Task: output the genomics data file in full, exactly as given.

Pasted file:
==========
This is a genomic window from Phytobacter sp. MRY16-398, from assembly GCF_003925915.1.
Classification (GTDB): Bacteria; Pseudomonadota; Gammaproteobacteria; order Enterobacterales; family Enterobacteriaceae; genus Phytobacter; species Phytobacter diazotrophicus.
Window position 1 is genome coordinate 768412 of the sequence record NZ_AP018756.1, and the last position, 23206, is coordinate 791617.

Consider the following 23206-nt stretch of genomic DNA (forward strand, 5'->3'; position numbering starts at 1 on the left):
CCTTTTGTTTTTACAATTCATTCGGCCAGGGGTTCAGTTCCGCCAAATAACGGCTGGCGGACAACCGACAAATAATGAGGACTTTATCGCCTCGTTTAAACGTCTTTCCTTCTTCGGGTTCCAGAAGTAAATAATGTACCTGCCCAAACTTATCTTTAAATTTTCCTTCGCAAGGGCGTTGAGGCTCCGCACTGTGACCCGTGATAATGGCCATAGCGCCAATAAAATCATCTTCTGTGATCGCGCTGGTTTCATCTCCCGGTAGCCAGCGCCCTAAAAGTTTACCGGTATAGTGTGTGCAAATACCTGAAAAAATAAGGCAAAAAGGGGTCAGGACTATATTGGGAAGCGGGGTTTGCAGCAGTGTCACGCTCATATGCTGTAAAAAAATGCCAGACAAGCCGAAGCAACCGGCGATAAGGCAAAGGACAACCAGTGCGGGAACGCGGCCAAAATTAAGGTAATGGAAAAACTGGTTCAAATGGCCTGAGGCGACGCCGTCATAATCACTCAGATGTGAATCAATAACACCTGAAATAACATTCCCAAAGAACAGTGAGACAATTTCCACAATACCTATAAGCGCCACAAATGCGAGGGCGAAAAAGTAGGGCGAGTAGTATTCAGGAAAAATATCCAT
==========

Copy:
This is a genomic window from Phytobacter sp. MRY16-398, from assembly GCF_003925915.1.
Classification (GTDB): Bacteria; Pseudomonadota; Gammaproteobacteria; order Enterobacterales; family Enterobacteriaceae; genus Phytobacter; species Phytobacter diazotrophicus.
Window position 1 is genome coordinate 768412 of the sequence record NZ_AP018756.1, and the last position, 23206, is coordinate 791617.

Consider the following 23206-nt stretch of genomic DNA (forward strand, 5'->3'; position numbering starts at 1 on the left):
CCTTTTGTTTTTACAATTCATTCGGCCAGGGGTTCAGTTCCGCCAAATAACGGCTGGCGGACAACCGACAAATAATGAGGACTTTATCGCCTCGTTTAAACGTCTTTCCTTCTTCGGGTTCCAGAAGTAAATAATGTACCTGCCCAAACTTATCTTTAAATTTTCCTTCGCAAGGGCGTTGAGGCTCCGCACTGTGACCCGTGATAATGGCCATAGCGCCAATAAAATCATCTTCTGTGATCGCGCTGGTTTCATCTCCCGGTAGCCAGCGCCCTAAAAGTTTACCGGTATAGTGTGTGCAAATACCTGAAAAAATAAGGCAAAAAGGGGTCAGGACTATATTGGGAAGCGGGGTTTGCAGCAGTGTCACGCTCATATGCTGTAAAAAAATGCCAGACAAGCCGAAGCAACCGGCGATAAGGCAAAGGACAACCAGTGCGGGAACGCGGCCAAAATTAAGGTAATGGAAAAACTGGTTCAAATGGCCTGAGGCGACGCCGTCATAATCACTCAGATGTGAATCAATAACACCTGAAATAACATTCCCAAAGAACAGTGAGACAATTTCCACAATACCTATAAGCGCCACAAATGCGAGGGCGAAAAAGTAGGGCGAGTAGTATTCAGGAAAAATATCCAT